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Heartwork is the fourth album by British extreme metal band Carcass, and has been described as the band's "breakthrough"[4] and "mid-period masterpiece."[5] It was released through Earache Records on 18 October 1993. The album was recorded at Parr Street Studios, Liverpool from 18 May – 21 June 1993.

Heartwork
Carcass Heartwork.jpg
Cover art by H. R. Giger.[1]
Studio album by Carcass
Released 18 October 1993 (1993-10-18)
Recorded 18 May 1993 (1993-05-18)–21 June 1993 (1993-06-21)
Studio Parr Street Studios
Genre Melodic death metal[2]
Length 41:55
Label Earache/Columbia
Producer Colin Richardson
Carcass chronology
Tools of the Trade
(1992)
Heartwork
(1993)
Swansong
(1996)
Singles from Heartwork
  1. "Heartwork"
    Released: 1994[3]
  2. "No Love Lost"

The sculpture depicted in the cover art, "Life Support 1993," was designed by H.R. Giger,[1] and is an update of a sculpture he created in the late 1960s. The video for the song "Heartwork" features a real-life interpretation of the sculpture, including a human welded as a part of it.[original research?] The album was reissued as a Dualdisc on 2 June 2008.

Michael Amott left the band after the recording of the album before founding Spiritual Beggars, and was temporarily replaced by Mike Hickey. In The Pathologist's Report, Bill Steer says Heartwork is his favourite Carcass album.[6]

The band Carnal Forge named themselves after the song of the same name from this album.[7]

Contents

ReleaseEdit

Heartwork sold at least 81,000 units.[8] It spawned one single under the same name that featured the title track and non-album tracks "This is Your Life" and "Rot 'n' Roll".[3]

2008 reissueEdit

The album was re-released in 2008 as part of an ongoing series of Carcass reissues to tie in with their reunion. The main album is presented as one side of a Dualdisc, while the DVD side features the fourth part of an extended interview/documentary titled The Pathologist's Report Part IV: Epidemic. Also included in the reissue is a bonus disc including the entire album in demo form, something recorded by the band before recording the actual album in an effort to be better prepared. The demo features the same 10 songs in a slightly different order. Later editions have the DVD on a separate disc, bringing the total to 3 discs. The album is presented in a 12-panel digipak with full lyrics and artwork.

Critical receptionEdit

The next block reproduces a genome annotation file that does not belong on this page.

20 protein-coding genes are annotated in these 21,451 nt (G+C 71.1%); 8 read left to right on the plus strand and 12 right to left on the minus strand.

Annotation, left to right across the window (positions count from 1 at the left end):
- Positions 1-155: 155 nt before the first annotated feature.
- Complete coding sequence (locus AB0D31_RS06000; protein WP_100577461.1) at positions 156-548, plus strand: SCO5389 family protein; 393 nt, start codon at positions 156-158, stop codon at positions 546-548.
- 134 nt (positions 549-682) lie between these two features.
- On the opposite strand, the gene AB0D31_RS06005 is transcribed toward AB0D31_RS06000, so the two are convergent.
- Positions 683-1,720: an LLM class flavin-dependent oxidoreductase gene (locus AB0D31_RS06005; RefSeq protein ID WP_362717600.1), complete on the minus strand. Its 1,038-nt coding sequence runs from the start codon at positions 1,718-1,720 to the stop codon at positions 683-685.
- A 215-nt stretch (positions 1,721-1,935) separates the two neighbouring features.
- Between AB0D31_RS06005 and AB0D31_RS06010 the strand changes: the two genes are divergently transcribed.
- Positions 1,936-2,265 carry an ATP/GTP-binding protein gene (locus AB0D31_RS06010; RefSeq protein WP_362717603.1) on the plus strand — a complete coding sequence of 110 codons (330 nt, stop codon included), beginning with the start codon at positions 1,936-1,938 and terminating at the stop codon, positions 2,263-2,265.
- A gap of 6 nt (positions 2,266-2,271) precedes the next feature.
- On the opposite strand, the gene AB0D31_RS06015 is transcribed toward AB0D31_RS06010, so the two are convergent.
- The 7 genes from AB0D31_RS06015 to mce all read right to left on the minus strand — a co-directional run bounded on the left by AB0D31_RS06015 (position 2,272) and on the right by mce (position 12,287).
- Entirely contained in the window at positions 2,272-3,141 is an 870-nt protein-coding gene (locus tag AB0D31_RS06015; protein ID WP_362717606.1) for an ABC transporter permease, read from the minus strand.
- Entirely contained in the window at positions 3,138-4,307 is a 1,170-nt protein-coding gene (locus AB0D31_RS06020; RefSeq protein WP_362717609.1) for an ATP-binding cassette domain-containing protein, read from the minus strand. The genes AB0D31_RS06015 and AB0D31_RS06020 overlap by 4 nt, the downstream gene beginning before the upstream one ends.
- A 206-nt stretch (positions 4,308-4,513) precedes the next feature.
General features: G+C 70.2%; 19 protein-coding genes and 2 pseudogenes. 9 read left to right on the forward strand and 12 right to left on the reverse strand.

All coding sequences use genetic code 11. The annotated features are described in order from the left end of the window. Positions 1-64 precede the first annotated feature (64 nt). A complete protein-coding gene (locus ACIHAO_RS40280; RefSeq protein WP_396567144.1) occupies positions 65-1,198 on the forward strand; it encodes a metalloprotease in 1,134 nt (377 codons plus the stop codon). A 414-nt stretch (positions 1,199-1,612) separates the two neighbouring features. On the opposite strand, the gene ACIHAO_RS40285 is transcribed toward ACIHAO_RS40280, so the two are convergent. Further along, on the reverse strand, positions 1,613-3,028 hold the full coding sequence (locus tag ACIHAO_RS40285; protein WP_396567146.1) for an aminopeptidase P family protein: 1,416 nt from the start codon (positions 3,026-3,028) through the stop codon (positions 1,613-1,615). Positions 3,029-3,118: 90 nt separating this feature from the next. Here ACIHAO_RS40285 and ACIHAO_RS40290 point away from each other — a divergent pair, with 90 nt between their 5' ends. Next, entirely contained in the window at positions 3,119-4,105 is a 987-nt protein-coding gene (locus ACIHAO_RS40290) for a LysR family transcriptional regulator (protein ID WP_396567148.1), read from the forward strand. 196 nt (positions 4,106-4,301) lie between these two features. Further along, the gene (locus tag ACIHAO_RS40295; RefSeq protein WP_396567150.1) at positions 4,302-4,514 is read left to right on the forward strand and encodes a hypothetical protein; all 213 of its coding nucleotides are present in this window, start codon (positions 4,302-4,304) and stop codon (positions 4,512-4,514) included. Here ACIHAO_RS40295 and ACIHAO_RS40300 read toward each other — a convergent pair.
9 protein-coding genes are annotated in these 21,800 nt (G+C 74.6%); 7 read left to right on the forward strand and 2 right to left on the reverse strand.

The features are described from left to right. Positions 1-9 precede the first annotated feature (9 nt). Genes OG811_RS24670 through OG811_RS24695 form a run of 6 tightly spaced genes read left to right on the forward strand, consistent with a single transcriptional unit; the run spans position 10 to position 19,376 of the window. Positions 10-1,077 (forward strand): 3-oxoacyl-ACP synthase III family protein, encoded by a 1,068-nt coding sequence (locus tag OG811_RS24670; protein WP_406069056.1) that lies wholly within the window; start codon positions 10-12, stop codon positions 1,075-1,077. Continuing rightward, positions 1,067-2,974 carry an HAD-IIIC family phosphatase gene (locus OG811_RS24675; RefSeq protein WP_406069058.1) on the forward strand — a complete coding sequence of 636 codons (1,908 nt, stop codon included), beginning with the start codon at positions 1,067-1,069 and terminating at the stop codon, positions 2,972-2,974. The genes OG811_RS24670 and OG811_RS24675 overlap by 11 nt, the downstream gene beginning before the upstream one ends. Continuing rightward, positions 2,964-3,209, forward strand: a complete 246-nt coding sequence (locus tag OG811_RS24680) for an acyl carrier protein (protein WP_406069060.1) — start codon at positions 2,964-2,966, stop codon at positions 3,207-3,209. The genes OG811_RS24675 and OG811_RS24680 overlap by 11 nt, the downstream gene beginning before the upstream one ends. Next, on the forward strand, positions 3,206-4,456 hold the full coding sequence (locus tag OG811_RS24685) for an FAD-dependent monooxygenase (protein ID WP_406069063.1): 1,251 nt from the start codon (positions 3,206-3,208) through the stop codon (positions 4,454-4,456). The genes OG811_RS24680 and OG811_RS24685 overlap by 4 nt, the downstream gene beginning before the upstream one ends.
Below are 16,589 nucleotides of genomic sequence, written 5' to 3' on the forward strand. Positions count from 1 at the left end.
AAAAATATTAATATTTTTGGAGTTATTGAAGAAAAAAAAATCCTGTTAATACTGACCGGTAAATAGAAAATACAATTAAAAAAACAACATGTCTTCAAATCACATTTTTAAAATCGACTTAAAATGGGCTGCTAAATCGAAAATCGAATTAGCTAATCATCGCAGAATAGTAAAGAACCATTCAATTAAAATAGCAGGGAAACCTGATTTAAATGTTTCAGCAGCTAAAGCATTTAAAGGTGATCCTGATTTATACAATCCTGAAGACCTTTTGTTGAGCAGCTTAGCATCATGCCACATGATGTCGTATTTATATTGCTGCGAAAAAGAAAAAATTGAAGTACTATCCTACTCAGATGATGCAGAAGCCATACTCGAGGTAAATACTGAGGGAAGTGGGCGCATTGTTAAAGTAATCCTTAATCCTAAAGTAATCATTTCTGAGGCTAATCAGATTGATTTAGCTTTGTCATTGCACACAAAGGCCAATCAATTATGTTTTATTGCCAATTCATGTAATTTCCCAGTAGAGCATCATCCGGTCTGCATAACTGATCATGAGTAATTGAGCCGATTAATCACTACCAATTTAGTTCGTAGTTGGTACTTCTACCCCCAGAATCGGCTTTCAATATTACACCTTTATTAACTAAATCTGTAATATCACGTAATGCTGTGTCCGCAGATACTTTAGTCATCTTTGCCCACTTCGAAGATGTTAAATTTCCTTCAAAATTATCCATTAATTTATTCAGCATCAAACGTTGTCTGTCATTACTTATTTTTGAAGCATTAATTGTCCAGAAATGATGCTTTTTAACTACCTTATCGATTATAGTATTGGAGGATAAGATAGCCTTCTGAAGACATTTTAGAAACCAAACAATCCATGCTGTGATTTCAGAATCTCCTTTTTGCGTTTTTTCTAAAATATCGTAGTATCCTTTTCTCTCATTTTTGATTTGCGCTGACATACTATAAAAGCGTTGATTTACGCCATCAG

Professional ratings
Review scores
SourceRating
AllMusic     [4]
Entertainment WeeklyC+[9]
Q     [10]
Punknews.org     [11]
Rock Hard (de)9.0/10[12]

In an October 2007 interview, Evile frontman Matt Drake described Heartwork as "just one of the best albums ever."[13] Described in 2013 by Hank Schteamer of Pitchfork as Carcass's "mid-period masterpiece," he praised Heartwork as being "perhaps the greatest example to date of an extreme-metal band nodding to the polish and swagger of above-ground rock while retaining their core ferocity."[5] Johnny Loftus called the album the band's "breakthrough release" on AllMusic, and suggested that while "some purists might decry its melodic breaks for soloing or nods toward conventional structure[,] Heartwork is that rare album that so carefully dissects and reconstructs its original form that its additional body parts seem like they were there all along."[4]

In May 2013, Heartwork was inducted into the Decibel Magazine Hall of Fame, becoming the 100th overall inductee and second Carcass album to be featured in the Decibel Hall of Fame, right after Necroticism.[14]

Track listingEdit

All lyrics written by Jeff Walker.

No.TitleMusicLength
1."Buried Dreams"Bill Steer3:58
2."Carnal Forge"Michael Amott, Steer3:54
3."No Love Lost"Steer3:22
4."Heartwork"Amott, Steer4:33
5."Embodiment"Amott, Steer5:36
6."This Mortal Coil"Amott, Steer3:49
7."Arbeit Macht Fleisch"Steer4:21
8."Blind Bleeding the Blind"Steer4:57
9."Doctrinal Expletives"Amott, Steer3:39
10."Death Certificate"Amott, Steer3:38
Total length:41:55


PersonnelEdit

CarcassEdit

Additional personnelEdit

ReferencesEdit

  1. ^ a b Giger, H.R. "Album Covers". HRgiger.com. Retrieved 25 March 2016.
  2. ^ Bowar, Chad. "Carcass". About.com. Archived from the original on 7 July 2011. Retrieved 27 February 2011.
  3. ^ a b "Carcass 'Heartwork E.P.'". Earache.com. Nottingham. Retrieved 31 January 2015.
  4. ^ a b c Loftus, Johnny. "Heartwork - Carcass". AllMusic. Retrieved 30 March 2014.
  5. ^ a b Schteamer, Hank (11 September 2013). "Carcass: Surgical Steel". Pitchfork. Retrieved 30 March 2014.
  6. ^ "The Pathologist's Report Part 4".
  7. ^ York, William. "The More You Suffer - Carnal Forge". AllMusic. Retrieved 18 December 2011.
  8. ^ Dick, Chris. "Carcass 'Heartwork'". Decibel. Philadelphia: Red Flag Media. Retrieved 19 November 2017.
  9. ^ Sinclair, Tom (14 January 1994). "Heartwork: Music Review:Entertainment Weekly". Entertainment Weekly. Retrieved 23 August 2009.
  10. ^ Q Magazine. January 1994. p.90.
  11. ^ Punknews.org. January 1994. p.90.
  12. ^ Kühnemund, Götz. "Rock Hard review". Retrieved 25 March 2016.
  13. ^ Morgan, Anthony (October 2007). "'Armoured Assault' - Evile frontman Matt Drake hails gargantuan Thrash masterpiece Enter the Grave". Lucem Fero. Retrieved 3 May 2008.
  14. ^ Dick, Chris. "Carcass – "Heartwork"". Decibel. Retrieved 2018-05-11.